The Government is looking at how its $1 billion Housing Infrastructure Fund could be accessed by councils without the funding sitting as debt on council balance sheets, Building and Construction Minister Nick Smith has confirmed.
And Finance Minister Steven Joyce said the Government was looking at other models that might help local government’s with higher levels of debt, although there were some difficulties in re-classing lending from the fund away from debt. Models with third-party financing could be in the mix, he said.
Meanwhile, Local Government New Zealand’s call for a share of the GST take to be syphoned off for tourism infrastructure spending was met with a cool response from Joyce and Local Government Minister Anne Tolley.
The local government body pointed out councils are struggling to meet housing and tourism infrastructure costs due to a number of fast-growing councils hitting affordability covenants for being able to take on extra debt. See Alex Tarrant’s earlier article here.
Speaking to media in Parliament on Tuesday afternoon, Smith said officials were exploring options with councils on how government and councils could best make the $1bn fund work. As reported earlier, councils have balked at being made to take any funding from the vehicle on their balance sheets as debt.
Different councils faced different circumstances, Smith said. “Some of them are very keen on a simple loan/interest-free instrument, others are looking at Special Purpose Vehicles to fund that infrastructure.”
The Government was quite open to having those discussions. “We simply want to use that $1bn to get more infrastructure on the ground to support more houses,” he said. Officials were confident they would have a number of projects ready to go connected to the fund in coming months.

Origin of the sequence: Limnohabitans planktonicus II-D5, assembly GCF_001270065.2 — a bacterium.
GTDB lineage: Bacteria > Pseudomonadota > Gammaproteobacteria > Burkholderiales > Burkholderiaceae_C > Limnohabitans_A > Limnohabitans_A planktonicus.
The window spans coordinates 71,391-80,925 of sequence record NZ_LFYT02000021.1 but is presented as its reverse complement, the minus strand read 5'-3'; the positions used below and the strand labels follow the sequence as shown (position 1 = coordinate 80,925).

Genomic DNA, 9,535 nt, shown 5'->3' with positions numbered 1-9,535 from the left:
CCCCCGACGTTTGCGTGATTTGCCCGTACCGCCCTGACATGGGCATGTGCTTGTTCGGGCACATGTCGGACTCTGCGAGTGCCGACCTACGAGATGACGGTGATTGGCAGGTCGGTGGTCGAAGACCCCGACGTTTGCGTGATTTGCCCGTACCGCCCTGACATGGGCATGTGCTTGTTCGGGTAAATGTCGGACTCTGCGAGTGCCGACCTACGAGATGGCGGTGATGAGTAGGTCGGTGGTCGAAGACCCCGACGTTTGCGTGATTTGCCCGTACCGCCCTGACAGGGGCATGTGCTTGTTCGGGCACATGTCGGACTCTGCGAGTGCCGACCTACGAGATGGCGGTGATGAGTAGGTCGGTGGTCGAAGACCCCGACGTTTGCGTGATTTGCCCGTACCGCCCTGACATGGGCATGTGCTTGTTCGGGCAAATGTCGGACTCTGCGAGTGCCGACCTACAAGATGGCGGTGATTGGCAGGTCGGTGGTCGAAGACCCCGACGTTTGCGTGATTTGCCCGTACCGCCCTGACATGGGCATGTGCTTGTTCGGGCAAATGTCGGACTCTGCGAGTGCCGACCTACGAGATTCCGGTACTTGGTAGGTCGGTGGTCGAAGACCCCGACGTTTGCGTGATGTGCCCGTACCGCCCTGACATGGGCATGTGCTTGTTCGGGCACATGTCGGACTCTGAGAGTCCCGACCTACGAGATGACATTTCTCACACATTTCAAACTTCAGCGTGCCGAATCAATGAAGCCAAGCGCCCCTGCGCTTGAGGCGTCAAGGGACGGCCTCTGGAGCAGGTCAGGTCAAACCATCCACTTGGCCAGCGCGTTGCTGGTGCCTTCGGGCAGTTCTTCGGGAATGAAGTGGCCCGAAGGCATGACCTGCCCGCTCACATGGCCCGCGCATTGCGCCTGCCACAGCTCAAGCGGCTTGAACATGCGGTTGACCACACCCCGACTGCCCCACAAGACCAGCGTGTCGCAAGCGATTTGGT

GST share not going to fly
Local Government NZ on Tuesday morning also floated the idea of local councils being allocated GST receipts that had come from tourists to New Zealand, which hit $1.6bn last year.
However Finance Minister Steven Joyce was quick to play down the idea, saying government was “unlikely to be allocating GST to local government.”
“It’s not something that New Zealand has done and we don’t think there’s any need to,” Joyce said. The Government already funded programmes alongside local government directly, he added.
Asked whether there were options to fund local government differently from the rates model, Joyce replied New Zealand had a “good principal” where there was a clear distinction between rating that occurred on behalf of local government, and taxing that occurred on behalf of central government.
“It gives very strong accountabilities to different groups of voters that then get to determine whether they like what their levels of government are doing,” he said. “But within that, I think there’s some opportunities around infrastructure financing, which we’re talking about with a number of different local government organisations.”
Local Government Minister Tolley said she agreed that the GST model was not one the government would take a look at. “I’ve made it clear to Local Government New Zealand that it’s not on this government’s agenda at this point in time.”
Government was talking with local government particularly in regard to long-term infrastructure and acknowledged there were issues, she said. “But they’ve got to be sure that they are delivering their infrastructure currently as efficiently as possible.”
Funding tourism infrastructure was a conversation the Government would be prepared to continue, although, “we want to be sure that they are looking for…every efficiency we can make on behalf of the ratepayer before they come to the taxpayers asking for additional funding,” Tolley said.